Facade Lighting: Stanley Street Woolloongabba
When Brisbane City Council launched their City of Lights Creative Lighting Scheme in 2019 their aim was to “activate the city, bring people together to celebrate our enviable lifestyle, support small businesses and strengthen the night time economy”.
Keeping well informed and up to date on all council initiatives and already passionate about using light to revive building facades, this grant scheme made it easier for building owners to invest money they otherwise would not have into beautifying their buildings facade.
Brisbane has a wealth of heritage buildings, and after some consideration and on foot exploration, Neue felt they had hit upon an ideal location. Stanley Street is Brisbane’s busiest road, and at its bustling stretch through the centre of Woolloongabba, the street is lined with several heritage buildings on either side. The building that caught Neue’s attention was the shop building at 609-613 Stanley Street. Built in 1903, the shop is a well-preserved example of Federation-era architecture, and one of the few commercial buildings of its time and type still functioning as a business property. The building has housed many businesses in the past,
hairdressers, tobacconists, drapers and even a bank. Currently the building hosts both the Woolloongabba Art Gallery and French bistro C’est Bon and Le Bon Bar.
Ordinarily Neue are sought out by clients to fulfill pre-determined objectives, however, in this case we had taken it upon ourselves to seek out this unique opportunity and use our creative talents to not only deliver and amazing project but create it out of thin air. After engaging with all prospective parties including Brisbane City Council, the building owner, the building architect James Davidson, and building tenants, Neue was able to outline a project that would not only to highlight the buildings existing architecture, but the resulting dynamic lighting display would actually bring more business, making a measurable impact on the night time economy of the building residents and the surround areas.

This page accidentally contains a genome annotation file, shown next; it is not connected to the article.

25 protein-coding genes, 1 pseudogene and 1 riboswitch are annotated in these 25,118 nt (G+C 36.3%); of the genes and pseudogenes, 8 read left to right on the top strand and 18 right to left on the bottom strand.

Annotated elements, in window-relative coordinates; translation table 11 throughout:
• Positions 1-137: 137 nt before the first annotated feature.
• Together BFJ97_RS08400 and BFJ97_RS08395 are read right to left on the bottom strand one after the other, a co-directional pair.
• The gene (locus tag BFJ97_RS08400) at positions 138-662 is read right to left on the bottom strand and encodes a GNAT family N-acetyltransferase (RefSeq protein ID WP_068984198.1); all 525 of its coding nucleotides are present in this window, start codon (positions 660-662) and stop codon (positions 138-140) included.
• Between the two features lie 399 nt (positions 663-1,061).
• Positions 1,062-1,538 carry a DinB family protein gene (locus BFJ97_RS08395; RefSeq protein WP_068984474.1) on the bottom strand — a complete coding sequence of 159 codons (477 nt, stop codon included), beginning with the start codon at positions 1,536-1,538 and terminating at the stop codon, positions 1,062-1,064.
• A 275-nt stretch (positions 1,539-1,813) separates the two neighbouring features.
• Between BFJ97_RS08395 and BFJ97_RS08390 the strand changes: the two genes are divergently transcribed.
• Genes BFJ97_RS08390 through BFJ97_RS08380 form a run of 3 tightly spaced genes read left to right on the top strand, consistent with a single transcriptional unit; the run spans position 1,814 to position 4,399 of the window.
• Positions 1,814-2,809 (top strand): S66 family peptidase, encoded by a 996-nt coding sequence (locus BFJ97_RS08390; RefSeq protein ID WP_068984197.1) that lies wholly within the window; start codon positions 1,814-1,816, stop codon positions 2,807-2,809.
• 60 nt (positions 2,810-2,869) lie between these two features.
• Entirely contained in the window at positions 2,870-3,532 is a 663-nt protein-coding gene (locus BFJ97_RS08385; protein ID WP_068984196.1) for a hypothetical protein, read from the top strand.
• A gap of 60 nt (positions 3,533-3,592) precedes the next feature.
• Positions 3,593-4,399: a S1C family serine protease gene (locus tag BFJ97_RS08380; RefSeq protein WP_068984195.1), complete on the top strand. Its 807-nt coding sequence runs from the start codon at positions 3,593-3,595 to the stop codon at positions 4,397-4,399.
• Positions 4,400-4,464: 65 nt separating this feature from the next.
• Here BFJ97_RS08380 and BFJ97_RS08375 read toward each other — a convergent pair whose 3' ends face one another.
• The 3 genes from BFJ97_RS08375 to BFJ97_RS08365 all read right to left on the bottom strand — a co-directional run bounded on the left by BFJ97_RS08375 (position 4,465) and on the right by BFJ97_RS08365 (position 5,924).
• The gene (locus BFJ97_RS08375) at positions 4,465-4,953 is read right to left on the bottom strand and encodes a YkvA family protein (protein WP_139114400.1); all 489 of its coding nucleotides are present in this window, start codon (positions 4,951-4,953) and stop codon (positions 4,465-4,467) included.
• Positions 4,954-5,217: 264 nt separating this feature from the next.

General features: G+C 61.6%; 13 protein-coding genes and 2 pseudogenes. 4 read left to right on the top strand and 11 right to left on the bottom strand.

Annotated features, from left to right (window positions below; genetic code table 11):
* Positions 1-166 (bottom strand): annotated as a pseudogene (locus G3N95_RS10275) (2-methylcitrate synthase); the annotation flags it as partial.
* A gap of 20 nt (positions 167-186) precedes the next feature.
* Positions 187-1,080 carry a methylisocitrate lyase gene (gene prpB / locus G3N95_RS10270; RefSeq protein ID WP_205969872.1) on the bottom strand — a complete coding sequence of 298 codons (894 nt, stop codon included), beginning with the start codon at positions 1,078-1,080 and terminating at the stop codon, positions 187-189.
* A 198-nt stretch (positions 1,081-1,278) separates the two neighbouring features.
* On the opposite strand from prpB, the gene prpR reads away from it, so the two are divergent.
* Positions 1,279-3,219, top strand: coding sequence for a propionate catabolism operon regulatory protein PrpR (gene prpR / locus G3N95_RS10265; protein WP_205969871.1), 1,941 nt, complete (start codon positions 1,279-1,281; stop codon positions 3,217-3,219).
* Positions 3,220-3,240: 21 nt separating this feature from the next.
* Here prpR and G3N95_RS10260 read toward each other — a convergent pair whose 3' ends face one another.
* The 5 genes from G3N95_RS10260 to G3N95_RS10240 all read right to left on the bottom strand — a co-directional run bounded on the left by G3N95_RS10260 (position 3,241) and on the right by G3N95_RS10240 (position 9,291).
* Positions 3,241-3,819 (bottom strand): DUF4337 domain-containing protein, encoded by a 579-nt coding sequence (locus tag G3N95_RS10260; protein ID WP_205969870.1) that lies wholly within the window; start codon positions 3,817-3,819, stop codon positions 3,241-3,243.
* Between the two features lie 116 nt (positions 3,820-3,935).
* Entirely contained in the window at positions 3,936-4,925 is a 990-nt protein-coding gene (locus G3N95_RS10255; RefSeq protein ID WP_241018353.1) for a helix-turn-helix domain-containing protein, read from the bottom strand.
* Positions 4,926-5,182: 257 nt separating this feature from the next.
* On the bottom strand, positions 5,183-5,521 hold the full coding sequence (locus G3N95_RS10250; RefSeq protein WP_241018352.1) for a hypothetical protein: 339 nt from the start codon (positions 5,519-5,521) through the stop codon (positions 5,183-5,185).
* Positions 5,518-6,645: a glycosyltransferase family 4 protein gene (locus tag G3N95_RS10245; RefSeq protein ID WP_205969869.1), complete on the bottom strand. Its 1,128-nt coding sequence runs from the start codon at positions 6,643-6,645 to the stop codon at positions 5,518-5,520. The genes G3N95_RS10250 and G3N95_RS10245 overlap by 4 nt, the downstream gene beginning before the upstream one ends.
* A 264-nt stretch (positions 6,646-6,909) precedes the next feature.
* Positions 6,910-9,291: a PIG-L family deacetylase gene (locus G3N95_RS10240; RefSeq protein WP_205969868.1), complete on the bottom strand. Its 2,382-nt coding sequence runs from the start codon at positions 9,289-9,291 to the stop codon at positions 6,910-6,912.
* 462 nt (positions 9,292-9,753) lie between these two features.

Neue undertook project management from beginning to end, and with government and heritage involvement, this included skilful navigation of regulations and restrictions. Neue undertook the process of securing funding via the Creative Lighting Scheme, and the reimbursement of funds to the owner upon – succesful – project completion. Dealing with multiple respective authorities through a myriad of meetings, visualisation of the predicted results was key, requiring the use of extensive visual design materials from our graphic designers. Rigorous on site testing was required, as well as the processing of multiple permits; heritage exemption clause certification, glare assessment, certificates for adequate lighting levels, safe for work permits, working from heights certification… the list goes on. All products for the project were sourced through Neue strategic partner database.
The installation itself provided one of the key challenges of the project. The bustling central location on not just Brisbane busiest road for traffic, but a busy pedestrian thoroughfare, meant the logistics of installation had to be carefully considered to achieve results as quickly as possible with minimal impact to the business and surrounding areas. Rather than obstructing the walkway and consider the possible impact of installation on traffic, Neue came up with the unique idea of installation not from the bottom up, but from the top down. Abseiling down the side of the building, this allowed full access to building façade without causing any difficulties below. Due to the heritage nature of the building, Neue were not allowed to drill into the existing structure, provided another obstacle. In this instance Neue used special resins, coloured to match the building surrounds, to attach the lighting to the building, meaning no impact to the structure and easily removable if required for repairs or modification. The heavy-duty cabling, coated in the same camouflage resin, is the same standard used within the Australian military, and the lighting source itself from high-spec IP67 silicon flex. Installation was completed over a period of just five days, and well within the project timeline. The project was in fact scheduled for a twelve-month period from start to finish, but work was completed within just six months. The finished product was met with enthusiastic approval from all parties, including the building owners and Brisbane City Council officials.
The owners were given a wireless four-zone control panel to allow them to adjust the display. The lights may be controlled as a whole, or as three separate sections, from top to bottom. As was part f the project brief, the lighting allowed for a range of colorways and rhythms, allowing them to choose a lighting scheme that would suit any special occasion. For example, a red, white, and blue colorway option proved to be a great hit with the owners, for their upcoming celebrations for Bastille Day. The resulting display has not only made the building a standout installation in one of Brisbane most bustling suburbs, but has increased visibility for the business itself, with a measurable positive impact on sales.
Neue are thrilled with the outcome of this project and are currently on the lookout for other heritage sights we can give the same care and attention. Does your business
reside in a heritage listed building? Looking to give the building some wow factor and increase visibility? Neue are waiting to hear from you.